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ARE[L;.>AUK A \T D \TIKUAM\X…

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TO THE ELECTORS OF THE COUNTY…

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-'..'I rpo TUB ELECTO OF me:;tU…

ABERDAHE AND ABERAMAN CONSUMERS'…

THE ELECTION.

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ABERDARE POLICE COURT.

MR FOTHERGILL AT ABERDARE.

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MR FOTHERGILL AT ABERDARE. On Wedae^ny evening, Mr Fothorgill ad- dressed a crow lod meeting at Oalvaria Chapel. Most of the leading inhabitants of tho town were present, and the honourable gontleman on making his appearanco mot with a most on- thusiastic reception. Mr Fothorgill, jun.,was also very warmly received. Mr W. Thomas, manager of the Gadlys Works, presided, and briefly introduced the proceedings. Mr Fothergill said Oentlemen, I must say that I am a little taken aback at this exceedingly cordial reception, and also at being so very aud- donly called upon to address you. I thought my friend, the chairman, would make a few explana- tory remarks, and so give me a little time to col- lect my thoughts. The fact is, I have been so busily engaged that I have hardly had five minutes to consider the subjects which I should bring before you, and instead of which I find my- self already before you, but not quite as well prepared as I should have desirei. You will re- member it is only some five years since we so constantly met at the last election, at which you received me with most surprising kindness, and rcturnod me with a m,j()t-ity of votes that was most gratifying to my feelings. Those five years hive passed over our heads, and certainly when I look upon the coujitonanc a of many of my frien'ls, I must say tliat time has dealt very light- ly with them. Whether it bo the prosperity which has blessed this district—and in blessing tho district blessed them—or whether it be our pure mountain air, but I cannot help feeling that time has not been quite so lenient to me. The truth is the hours 1 have been obliged to keep during the last five years in London have not been by any mea ns as healthy hours as you spend in the country 5 however, my consolation and hope is that I have given you satisfaction. (Hear, hear ) I went into Parliament, as you know, fresh from all th.! vocations of busiuess as your representative, pledged to support certain mea- sures with all my strength and p-ivver. f will tell you it is not only the speeches which arc ad- dressed in the Hall of St. St- piious are of most good, but members of Parliament, especially pri- vate members, are able to o a gr -at d al of ^ood in the coriidors, in the library, and in the smok- ing r oin of the Bouse of Commons. I must here confess to a slight weakness—f don't, smoke my- self, but I wish 1 did. It seems to me to be a very genial occupation, at all events, those who smoke seelD to like it; but although I don't sf.:oke myself, I am happy to sit with thoso who ùo, and they are good enough to overlook my weakness. The fact is, there is a great dual more practical work done in the spioking room of the House of Commojts than perhaps in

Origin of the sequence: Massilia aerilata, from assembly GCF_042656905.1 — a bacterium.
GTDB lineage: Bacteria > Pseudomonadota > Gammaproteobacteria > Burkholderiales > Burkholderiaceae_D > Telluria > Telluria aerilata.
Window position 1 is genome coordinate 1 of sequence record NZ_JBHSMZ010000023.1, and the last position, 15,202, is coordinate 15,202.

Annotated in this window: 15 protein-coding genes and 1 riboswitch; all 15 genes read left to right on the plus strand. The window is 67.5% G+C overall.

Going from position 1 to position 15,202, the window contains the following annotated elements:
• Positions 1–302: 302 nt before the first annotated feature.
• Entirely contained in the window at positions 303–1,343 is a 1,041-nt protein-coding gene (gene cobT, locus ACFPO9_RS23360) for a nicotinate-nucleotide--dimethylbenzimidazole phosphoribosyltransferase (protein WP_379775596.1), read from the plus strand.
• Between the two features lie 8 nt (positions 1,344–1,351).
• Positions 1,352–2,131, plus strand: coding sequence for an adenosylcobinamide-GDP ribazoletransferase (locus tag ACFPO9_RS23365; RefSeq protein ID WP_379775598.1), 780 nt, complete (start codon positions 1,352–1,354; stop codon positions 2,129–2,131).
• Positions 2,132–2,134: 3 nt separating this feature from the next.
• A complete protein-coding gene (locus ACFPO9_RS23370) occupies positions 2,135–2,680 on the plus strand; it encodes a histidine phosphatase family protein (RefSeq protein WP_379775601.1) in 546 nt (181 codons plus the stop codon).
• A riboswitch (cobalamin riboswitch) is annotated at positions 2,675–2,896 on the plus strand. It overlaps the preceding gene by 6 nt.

MR. HENRY RICHARD'S MEETINGS.

UNIVERSITY COLLEGE OF WALES.

MOUNTAIN ASH.

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